De kans is groot dat onze lezers net als wij denken: de memoires van Georges W. Bush, die geven we a miss, die laten we voor wat ze zijn. Handig dus dat je hier en daar de spannendste passages geciteerd leest. Deze bijvoorbeeld: hoe een kalkoen de betrekkingen tussen de VS en Saoedi-Arabië redde. De setting: George W. heeft de Saoedische kroonprins op bezoek en het wil maar niet leuk worden:
"…the crown prince, flowing robes and all, was climbing into a Ford F-250 pickup….I point out the different kinds of hardwood trees, the native prairie grasses that Laura had planted, and the grazing cattle. The crown prince sat silently. I wasn’t making much headway.Fascinerende lectuur.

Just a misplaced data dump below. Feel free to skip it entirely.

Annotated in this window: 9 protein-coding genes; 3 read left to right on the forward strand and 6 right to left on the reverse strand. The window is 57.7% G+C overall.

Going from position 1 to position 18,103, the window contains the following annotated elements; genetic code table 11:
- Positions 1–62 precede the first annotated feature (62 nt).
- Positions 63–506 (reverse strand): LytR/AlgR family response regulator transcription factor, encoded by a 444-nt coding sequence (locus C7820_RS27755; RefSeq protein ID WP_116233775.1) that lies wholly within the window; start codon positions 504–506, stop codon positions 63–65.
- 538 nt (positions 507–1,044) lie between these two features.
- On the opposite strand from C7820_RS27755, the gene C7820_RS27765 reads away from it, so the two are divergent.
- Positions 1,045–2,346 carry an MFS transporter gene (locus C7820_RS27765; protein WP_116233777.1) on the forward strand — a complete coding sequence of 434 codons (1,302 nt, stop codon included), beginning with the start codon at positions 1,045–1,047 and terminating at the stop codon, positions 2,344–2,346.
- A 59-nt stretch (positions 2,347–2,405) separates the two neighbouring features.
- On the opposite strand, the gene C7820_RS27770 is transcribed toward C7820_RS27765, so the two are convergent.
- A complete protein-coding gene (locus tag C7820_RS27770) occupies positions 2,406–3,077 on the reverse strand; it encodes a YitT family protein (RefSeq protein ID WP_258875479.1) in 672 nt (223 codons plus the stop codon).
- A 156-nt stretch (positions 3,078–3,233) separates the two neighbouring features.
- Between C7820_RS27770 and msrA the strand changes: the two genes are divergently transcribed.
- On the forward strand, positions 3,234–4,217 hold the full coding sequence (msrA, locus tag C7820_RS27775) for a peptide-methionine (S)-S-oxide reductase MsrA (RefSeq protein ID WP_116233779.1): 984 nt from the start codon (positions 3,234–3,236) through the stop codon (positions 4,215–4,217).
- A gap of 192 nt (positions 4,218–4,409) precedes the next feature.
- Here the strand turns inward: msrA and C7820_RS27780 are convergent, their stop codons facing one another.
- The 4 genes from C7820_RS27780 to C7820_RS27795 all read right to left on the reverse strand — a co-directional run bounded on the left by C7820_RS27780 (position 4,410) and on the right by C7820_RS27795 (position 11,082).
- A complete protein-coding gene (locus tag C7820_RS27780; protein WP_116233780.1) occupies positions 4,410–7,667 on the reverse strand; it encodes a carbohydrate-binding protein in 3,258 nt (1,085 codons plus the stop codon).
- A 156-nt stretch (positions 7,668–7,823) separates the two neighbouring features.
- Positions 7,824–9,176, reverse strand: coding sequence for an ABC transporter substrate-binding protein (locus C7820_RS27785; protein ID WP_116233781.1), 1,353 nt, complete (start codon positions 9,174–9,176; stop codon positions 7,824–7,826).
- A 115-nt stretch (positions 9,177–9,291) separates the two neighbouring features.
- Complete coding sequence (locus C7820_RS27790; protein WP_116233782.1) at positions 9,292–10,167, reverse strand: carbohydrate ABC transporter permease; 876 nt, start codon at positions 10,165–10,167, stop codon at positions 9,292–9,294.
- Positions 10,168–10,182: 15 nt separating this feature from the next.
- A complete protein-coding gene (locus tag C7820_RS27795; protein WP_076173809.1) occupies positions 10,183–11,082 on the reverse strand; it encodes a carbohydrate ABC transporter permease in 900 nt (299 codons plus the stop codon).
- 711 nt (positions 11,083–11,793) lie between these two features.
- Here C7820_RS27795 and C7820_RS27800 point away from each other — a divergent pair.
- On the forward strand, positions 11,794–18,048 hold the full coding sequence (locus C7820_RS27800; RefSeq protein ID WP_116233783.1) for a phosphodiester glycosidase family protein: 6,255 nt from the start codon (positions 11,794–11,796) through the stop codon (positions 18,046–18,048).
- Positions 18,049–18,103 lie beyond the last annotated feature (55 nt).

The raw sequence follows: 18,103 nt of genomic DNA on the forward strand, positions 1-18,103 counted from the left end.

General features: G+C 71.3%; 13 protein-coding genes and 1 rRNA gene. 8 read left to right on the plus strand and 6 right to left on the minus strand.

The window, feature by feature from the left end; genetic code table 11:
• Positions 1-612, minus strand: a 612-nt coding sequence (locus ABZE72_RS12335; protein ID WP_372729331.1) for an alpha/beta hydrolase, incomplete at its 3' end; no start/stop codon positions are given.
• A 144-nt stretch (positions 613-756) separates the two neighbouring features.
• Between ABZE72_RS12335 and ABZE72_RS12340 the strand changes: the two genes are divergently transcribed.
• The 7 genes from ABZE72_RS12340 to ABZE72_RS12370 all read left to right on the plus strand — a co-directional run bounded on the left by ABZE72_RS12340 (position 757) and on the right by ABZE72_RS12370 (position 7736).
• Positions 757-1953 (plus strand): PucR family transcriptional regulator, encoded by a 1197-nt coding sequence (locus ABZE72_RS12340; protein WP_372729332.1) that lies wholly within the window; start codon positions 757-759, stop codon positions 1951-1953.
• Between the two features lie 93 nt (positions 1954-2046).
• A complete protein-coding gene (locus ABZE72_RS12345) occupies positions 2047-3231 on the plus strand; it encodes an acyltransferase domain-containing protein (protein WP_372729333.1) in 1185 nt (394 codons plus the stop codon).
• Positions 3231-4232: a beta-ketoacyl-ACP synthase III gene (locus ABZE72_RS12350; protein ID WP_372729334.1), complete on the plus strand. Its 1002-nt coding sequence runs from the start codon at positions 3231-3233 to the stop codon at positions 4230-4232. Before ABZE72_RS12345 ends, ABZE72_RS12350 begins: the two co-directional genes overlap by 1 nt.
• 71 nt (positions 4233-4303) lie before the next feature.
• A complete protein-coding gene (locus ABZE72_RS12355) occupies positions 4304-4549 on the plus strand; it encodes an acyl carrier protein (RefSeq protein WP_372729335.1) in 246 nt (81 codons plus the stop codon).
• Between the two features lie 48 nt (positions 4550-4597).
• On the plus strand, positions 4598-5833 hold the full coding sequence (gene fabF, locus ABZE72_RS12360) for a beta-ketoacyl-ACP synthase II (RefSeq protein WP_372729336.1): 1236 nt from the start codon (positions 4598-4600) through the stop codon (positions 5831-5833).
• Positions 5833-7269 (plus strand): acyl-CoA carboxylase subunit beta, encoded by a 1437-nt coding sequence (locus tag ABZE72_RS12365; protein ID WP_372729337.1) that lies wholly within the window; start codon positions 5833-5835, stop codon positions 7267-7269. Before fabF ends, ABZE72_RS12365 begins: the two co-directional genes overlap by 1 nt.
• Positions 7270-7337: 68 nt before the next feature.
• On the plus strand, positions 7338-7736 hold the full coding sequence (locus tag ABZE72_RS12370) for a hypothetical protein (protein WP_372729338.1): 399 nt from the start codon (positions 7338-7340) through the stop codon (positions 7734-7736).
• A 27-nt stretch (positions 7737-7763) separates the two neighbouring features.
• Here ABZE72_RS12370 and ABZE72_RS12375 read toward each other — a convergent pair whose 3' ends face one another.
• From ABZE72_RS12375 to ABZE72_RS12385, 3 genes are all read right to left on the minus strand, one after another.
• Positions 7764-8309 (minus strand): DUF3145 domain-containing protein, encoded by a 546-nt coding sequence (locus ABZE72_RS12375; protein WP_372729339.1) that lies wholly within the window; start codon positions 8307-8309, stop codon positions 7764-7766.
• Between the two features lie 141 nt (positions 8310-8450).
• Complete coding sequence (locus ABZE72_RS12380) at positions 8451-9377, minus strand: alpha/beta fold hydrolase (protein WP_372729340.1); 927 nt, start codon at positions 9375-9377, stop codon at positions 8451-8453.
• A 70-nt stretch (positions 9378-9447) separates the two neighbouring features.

Then we reached a remote part of the property. A lone hen turkey was standing in the road. I stopped the truck. The bird stayed put.
“What is that?” the crown prince asked.
I told him it was a turkey. “Benjamin Franklin loved the turkey so much he wanted it to be America’s national bird,” I said.
Suddenly I felt the crown prince’s hand grab my arm. “My brother,” he said, “it is a sign from Allah. This is a good omen.”
I’ve never fully understood the significance of the bird, but I felt the tension begin to melt…The next day, I got a call from Mother and Dad. The crown prince had stopped in Houston to visit them. Mother said he had tears in his eyes as he recounted his time in Crawford and talked about what we could achieve together. For the rest of my presidency, my relationship with the crown prince — soon to be king — was extremely close. I had never seen a hen turkey on that part of the property before, and I haven’t seen one since.
Het prentje: John James Audubon (1785-1851), Birds of America: Wild Turkey.